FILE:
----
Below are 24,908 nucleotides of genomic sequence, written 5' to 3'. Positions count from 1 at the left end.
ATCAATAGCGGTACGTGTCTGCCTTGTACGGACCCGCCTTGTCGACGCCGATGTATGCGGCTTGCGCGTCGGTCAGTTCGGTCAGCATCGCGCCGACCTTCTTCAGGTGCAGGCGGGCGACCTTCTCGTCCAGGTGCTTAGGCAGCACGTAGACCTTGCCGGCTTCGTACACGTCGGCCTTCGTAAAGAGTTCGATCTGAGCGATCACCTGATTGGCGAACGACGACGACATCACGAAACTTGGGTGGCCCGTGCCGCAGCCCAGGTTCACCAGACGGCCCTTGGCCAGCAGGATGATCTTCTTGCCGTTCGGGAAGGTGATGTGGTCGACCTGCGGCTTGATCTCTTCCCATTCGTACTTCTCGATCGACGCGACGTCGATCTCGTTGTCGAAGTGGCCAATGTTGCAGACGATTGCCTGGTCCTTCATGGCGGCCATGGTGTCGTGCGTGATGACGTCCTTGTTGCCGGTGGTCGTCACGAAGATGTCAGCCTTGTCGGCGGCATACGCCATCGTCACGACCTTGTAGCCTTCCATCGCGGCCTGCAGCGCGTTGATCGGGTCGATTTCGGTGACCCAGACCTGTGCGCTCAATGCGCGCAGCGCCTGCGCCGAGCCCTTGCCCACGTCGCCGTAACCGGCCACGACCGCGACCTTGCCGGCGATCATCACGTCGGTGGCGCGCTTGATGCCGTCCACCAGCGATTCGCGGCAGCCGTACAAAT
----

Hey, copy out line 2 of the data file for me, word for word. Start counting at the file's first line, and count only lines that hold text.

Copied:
ATCAATAGCGGTACGTGTCTGCCTTGTACGGACCCGCCTTGTCGACGCCGATGTATGCGGCTTGCGCGTCGGTCAGTTCGGTCAGCATCGCGCCGACCTTCTTCAGGTGCAGGCGGGCGACCTTCTCGTCCAGGTGCTTAGGCAGCACGTAGACCTTGCCGGCTTCGTACACGTCGGCCTTCGTAAAGAGTTCGATCTGAGCGATCACCTGATTGGCGAACGACGACGACATCACGAAACTTGGGTGGCCCGTGCCGCAGCCCAGGTTCACCAGACGGCCCTTGGCCAGCAGGATGATCTTCTTGCCGTTCGGGAAGGTGATGTGGTCGACCTGCGGCTTGATCTCTTCCCATTCGTACTTCTCGATCGACGCGACGTCGATCTCGTTGTCGAAGTGGCCAATGTTGCAGACGATTGCCTGGTCCTTCATGGCGGCCATGGTGTCGTGCGTGATGACGTCCTTGTTGCCGGTGGTCGTCACGAAGATGTCAGCCTTGTCGGCGGCATACGCCATCGTCACGACCTTGTAGCCTTCCATCGCGGCCTGCAGCGCGTTGATCGGGTCGATTTCGGTGACCCAGACCTGTGCGCTCAATGCGCGCAGCGCCTGCGCCGAGCCCTTGCCCACGTCGCCGTAACCGGCCACGACCGCGACCTTGCCGGCGATCATCACGTCGGTGGCGCGCTTGATGCCGTCCACCAGCGATTCGCGGCAGCCGTACAAAT